In an attempt to make this list as personal as possible I've tried to steer clear of the obvious 'recognised' classics. However, this oft lauded album is kind of relevant after the last post. The similarity to Talk Talk's 'Spirit of Eden' is tenuous but relevant to me. Both albums are more about sound than form and, as I've mentioned before, changed the way I listened to music; made me look beyond the songs towards the sonic possibilities of music. That has led me to some albums that I wouldn't have normally let in the back door; Miles Davis's 'In A Silent Way' has just wiped its feet and is sitting down with me for a coffee and a Hobnob...
With Pet Sounds Brian Wilson ditched the easy surfer sounds in an attempt at creating something new. Egged on by The Beatles' experiments in sound and recording that informed Rubber Soul, an envious Wilson wanted to throw down an American marker; a challenge to the Fab Four's pioneering spirit.
Some might say 'barking' was the operative word.
Wilson had recently met a young jingle writer Tony Asher and approached him for collaboration.
"The general tenor of the lyrics was always his," Asher later recalled, "and the actual choice of words was usually mine. I was really just his interpreter."
Beyond the harmonies The Beach Boys themselves were used sparingly, the majority of the musicality was provided by that famous session collective 'The Wrecking Crew'. Brian Wilson oversaw the whole project, a frenzied Prospero writing, arranging and producing. The new Ampex 8 track tape machines meant that he could play the studio as an instrument; layering sound upon sound to create his own, otherworldly wall of sound. He then rendered the final mixes down to mono believing that was a more reliable version of his vision, fearful of the vagaries of modern stereos. It also suited his own circumstances: he was beaten by his father Murry as a child and was rendered deaf in his right ear...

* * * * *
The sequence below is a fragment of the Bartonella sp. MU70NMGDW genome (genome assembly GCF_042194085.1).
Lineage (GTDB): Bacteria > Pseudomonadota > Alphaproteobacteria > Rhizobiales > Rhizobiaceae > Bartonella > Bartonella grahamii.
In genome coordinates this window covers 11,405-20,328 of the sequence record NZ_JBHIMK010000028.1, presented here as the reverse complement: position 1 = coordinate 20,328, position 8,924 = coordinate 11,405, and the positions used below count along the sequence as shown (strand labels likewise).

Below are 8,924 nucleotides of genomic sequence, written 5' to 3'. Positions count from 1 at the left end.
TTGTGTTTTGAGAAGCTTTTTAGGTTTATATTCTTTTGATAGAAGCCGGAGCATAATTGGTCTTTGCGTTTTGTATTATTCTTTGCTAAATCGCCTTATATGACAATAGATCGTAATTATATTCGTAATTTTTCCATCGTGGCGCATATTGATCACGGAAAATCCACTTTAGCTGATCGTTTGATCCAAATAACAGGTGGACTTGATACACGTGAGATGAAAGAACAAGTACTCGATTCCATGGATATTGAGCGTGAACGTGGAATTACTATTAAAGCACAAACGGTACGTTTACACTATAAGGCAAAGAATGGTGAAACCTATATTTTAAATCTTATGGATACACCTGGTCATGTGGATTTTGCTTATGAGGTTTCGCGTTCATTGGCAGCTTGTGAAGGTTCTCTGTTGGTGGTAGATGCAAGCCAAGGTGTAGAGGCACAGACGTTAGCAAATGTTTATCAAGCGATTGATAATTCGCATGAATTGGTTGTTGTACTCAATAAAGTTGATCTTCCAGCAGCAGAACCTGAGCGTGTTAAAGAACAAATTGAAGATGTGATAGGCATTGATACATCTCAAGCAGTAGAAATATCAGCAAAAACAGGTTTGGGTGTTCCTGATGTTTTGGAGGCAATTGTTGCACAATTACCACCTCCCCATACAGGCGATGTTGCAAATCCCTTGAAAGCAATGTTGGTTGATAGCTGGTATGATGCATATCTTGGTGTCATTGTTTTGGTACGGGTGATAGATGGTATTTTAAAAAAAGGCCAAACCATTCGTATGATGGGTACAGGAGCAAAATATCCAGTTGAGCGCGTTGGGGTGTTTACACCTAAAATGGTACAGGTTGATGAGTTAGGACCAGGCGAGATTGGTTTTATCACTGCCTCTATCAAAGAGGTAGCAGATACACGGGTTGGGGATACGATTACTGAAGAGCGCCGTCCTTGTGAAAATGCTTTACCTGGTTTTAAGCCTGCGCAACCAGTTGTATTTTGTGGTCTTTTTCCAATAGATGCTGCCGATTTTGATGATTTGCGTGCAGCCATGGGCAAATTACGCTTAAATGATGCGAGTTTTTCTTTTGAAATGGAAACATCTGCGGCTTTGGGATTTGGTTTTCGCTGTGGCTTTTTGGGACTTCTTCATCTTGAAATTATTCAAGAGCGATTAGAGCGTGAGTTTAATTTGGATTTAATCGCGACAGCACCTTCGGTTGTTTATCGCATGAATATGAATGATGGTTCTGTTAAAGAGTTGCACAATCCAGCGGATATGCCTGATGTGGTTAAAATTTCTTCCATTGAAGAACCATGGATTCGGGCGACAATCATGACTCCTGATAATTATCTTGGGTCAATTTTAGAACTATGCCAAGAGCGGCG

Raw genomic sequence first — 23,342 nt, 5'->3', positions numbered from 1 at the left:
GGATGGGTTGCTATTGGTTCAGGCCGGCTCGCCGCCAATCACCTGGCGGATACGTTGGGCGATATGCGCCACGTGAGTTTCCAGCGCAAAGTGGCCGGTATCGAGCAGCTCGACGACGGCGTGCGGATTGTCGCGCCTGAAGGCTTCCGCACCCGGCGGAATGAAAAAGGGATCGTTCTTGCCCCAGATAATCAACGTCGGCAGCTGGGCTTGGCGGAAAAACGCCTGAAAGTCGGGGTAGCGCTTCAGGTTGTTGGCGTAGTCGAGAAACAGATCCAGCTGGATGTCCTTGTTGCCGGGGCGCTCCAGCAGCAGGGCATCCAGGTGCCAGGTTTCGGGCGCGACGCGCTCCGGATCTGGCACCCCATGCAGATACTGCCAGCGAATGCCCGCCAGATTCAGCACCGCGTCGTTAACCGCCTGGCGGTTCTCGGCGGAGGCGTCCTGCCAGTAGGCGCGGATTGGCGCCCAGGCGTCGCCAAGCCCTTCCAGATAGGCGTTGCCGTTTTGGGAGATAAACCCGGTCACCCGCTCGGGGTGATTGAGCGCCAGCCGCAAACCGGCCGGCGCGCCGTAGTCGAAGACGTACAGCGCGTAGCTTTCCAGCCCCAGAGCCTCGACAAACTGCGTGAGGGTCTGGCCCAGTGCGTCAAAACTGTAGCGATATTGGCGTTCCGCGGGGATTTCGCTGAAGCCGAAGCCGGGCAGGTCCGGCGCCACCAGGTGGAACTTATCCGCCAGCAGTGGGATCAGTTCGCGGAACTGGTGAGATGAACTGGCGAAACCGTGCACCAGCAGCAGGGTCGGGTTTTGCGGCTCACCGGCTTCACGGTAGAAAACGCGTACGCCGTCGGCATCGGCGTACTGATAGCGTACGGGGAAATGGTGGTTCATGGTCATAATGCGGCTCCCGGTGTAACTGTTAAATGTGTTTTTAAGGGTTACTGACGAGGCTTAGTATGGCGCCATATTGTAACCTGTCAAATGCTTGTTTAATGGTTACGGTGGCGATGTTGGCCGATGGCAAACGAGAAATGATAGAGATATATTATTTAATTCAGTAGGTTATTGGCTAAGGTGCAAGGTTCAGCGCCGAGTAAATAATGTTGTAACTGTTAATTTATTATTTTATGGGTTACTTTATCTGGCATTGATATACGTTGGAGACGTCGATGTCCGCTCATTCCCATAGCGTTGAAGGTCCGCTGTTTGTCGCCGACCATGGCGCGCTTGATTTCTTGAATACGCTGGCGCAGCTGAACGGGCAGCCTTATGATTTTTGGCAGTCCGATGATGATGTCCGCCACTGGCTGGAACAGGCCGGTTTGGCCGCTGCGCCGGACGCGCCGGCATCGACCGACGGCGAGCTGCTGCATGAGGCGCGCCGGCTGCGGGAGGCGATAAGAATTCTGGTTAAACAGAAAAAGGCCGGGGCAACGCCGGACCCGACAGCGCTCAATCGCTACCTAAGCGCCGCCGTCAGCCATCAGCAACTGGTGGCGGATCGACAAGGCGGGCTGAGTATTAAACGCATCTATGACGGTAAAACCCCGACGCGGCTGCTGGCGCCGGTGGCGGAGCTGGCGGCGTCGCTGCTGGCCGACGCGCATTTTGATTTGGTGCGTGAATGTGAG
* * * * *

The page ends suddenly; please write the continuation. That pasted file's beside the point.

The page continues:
Listening to the record is still an event; there could be no reproducing these arrangements live. Although often cited as the first concept album the only real concept is one of sound. But the sound would not have resonated so sweetly without the songs. And what songs; Wilson's genius was that he could present something as both elaborate and child like; you could connect and engage on so many levels with 'You Still Believe in Me' and the sublime 'God Only Knows'. It's amazing to think that 'Good Vibrations' was left off the album, a judgement call made easily by Brian as he felt that it wasn't quite ready. If he had replaced the lame, formulaic opener 'Sloop John B' with 'Good Vibrations' the album would have been nigh on perfect.
It's ironic that 'I Know There's an Answer' was originally entitled 'Hang on to Your Ego', as part of the album's appeal is in the almost willful anonymity of the performances; no-one is shouting 'look at me'. That faceless beauty adds to 'Pet Sounds' graceful charms. There's an elegiac elegance as it unwinds; you don't feel the passing of time; just a warm melancholic embrace from the speakers who, if they could speak, would surely be saying "this is frickin' mono?"